Two political reforms would prompt reforms within and by the educational system.  One is the elimination of the legal separation of school and state.  The U.S. pretends that education can be kept pure, untainted by dirty (or any other kind of) politics, by holding school board and bond elections on days distinct from general or special elections for all other public offices and on all other issues.  But the exposure of this pretense is evident in the charged—yes, political—debates about teaching human biology of sex, evolution, and sundry works of literature, not only but most notoriously, Mark Twain’s classic Huckleberry Finn solely because of its repeated use of the word “nigger.” As a result of this separation, far fewer voters, mostly teachers and parents of enrolled students, vote in school-related elections than in other elections.  The separation mocks representative democracy and makes public education a private matter responsive to special interests, resistant to public opinion, and accountable to no one.

My suggested reform is to combine all elections of all officials and on all bond and other issues into one election-day ballot.  The result would connect schools and society, require them to compete for public support, and spur the education establishment to improve itself and to effect demonstrable improvement in student performance to earn support.  The connection implies that, instead of one-size-fits-all remedies imposed from above, state governments would hold local districts accountable for academic performance according to general criteria but allow those districts to implement suitable means to academic improvement.  “Accountability” would no longer be an educator’s empty word full of sound and seeming seriousness, but of no significance.

The second political reform is the structure of school board elections.  Presently, candidates run in district subdivisions which reflect no distinctive interests of their voters, and races often become popularity contests or pit one incompetent against another.  Given that school board decisions affect the entire district, the entire district population should vote for members on an at-large base.  This structure would promote the discussion of issues of importance to the public and the election of better-qualified candidates, more of whom would not be teachers or former teachers narrow-mindedly focused on the interests of their associates.

But the real thrust of reform must be directed at what matters: education, which is, in clear and simple terms, the transmission of knowledge and skills, attitudes and values, from, in the main, one generation to another.  The central reason for schools is to support the three essential elements of this process—teachers, subject matter, and students—with subject matter the first among equals.  All else is peripheral (not the same as unimportant).  Yet from schools of education to the halls of legislatures, the emphasis is child-centered education; thus, on motivation, individualized instruction, easy or agreeable work, and the like; or goads like frequent tests and pressures for job training.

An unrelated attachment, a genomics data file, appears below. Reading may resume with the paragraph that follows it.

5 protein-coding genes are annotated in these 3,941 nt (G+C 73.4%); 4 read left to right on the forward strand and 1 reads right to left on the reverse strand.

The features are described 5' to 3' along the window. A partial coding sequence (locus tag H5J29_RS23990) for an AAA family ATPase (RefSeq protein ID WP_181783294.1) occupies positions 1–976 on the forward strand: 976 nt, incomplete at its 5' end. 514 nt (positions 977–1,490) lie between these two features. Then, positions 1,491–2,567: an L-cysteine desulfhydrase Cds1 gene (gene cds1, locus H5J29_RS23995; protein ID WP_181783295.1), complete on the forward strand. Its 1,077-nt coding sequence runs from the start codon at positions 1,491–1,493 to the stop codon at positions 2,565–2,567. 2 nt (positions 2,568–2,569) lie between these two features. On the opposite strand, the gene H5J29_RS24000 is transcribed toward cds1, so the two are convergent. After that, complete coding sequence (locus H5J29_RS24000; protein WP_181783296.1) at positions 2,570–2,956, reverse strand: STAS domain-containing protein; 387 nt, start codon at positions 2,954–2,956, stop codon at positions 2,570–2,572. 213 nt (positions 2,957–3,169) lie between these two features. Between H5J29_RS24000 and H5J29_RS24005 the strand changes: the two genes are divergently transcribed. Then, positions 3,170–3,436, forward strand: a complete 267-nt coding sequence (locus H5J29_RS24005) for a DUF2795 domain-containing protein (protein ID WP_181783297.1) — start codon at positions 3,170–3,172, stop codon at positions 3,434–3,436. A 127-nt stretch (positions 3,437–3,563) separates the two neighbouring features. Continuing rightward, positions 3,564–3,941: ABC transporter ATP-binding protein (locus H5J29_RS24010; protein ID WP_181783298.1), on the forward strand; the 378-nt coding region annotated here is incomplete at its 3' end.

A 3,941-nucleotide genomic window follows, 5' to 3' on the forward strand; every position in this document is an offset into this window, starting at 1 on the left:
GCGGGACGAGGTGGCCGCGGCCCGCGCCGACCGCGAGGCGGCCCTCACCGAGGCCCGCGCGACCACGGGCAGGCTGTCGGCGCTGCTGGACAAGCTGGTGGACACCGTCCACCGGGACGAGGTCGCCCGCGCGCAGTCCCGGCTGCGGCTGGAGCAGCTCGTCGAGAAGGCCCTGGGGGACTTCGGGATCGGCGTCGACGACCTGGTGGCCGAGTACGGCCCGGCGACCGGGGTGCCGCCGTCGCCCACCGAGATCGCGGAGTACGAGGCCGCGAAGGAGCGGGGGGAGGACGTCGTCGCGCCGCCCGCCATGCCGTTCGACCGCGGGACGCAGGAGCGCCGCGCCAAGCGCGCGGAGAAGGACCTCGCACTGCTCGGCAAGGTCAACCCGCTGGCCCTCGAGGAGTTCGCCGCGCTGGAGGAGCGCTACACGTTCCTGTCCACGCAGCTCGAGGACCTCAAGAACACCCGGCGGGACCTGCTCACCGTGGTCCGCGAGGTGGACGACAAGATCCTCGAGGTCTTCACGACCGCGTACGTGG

The word “curriculum” is rarely mentioned, probably because its importance makes it controversial.  The thinking seems to be that it is better to avoid controversy than to attempt to define an education which does what education is supposed to do: transmit what is valuable.  The failure to define curriculum thus becomes yet another way of saying the education is not important.  Students might think education was important if they witnessed adults debating what was important in it.  Instead, politicians talk about standards to appear serous but avoid action, and bureaucrats use tests to define the curriculums without regard for the views of the public.

The absence of clear, demanding curriculums with public approval also means that teacher education programs continue to be vacuous, fatuous, and ineffective.  Everyone avoids the obvious: their graduates in elementary education are incompetent to teach the subjects which they must introduce.  The result is students chronically deficient in basic subjects.  In New Mexico, only about 50 percent of 4th-grade students demonstrate proficiency in reading and arithmetic on easy state tests; four years later, 8th-grade students do no better.  So teaching to the test substitutes for teaching to the curriculums.

New Mexico’s elected or unelected state officials know nothing about the deficiencies of curriculums in major subjects and about the lack of “alignment” between elementary teacher preparation programs and those curriculums—additional conditions susceptible to political reform.  These officials alone can address these structural issues which cause crucial problems in public education.  Even if some were disposed to address them and undertake reforms, they would face enormous resistance.  For reforms mean change, and New Mexico emphatically loathes change.  Despite persistent poverty, ignorance, illness, and malnutrition, much of the populace prefers stability although it perpetuates subservience, resentment, and despair; to action to alleviate these conditions.  Reform would especially and necessarily upset the political and educational establishments, which wield power in the state.  Indeed, one of the signs that effective education reform will not come to New Mexico—or anywhere else, for that matter—is the incessant but unchanging talk about it.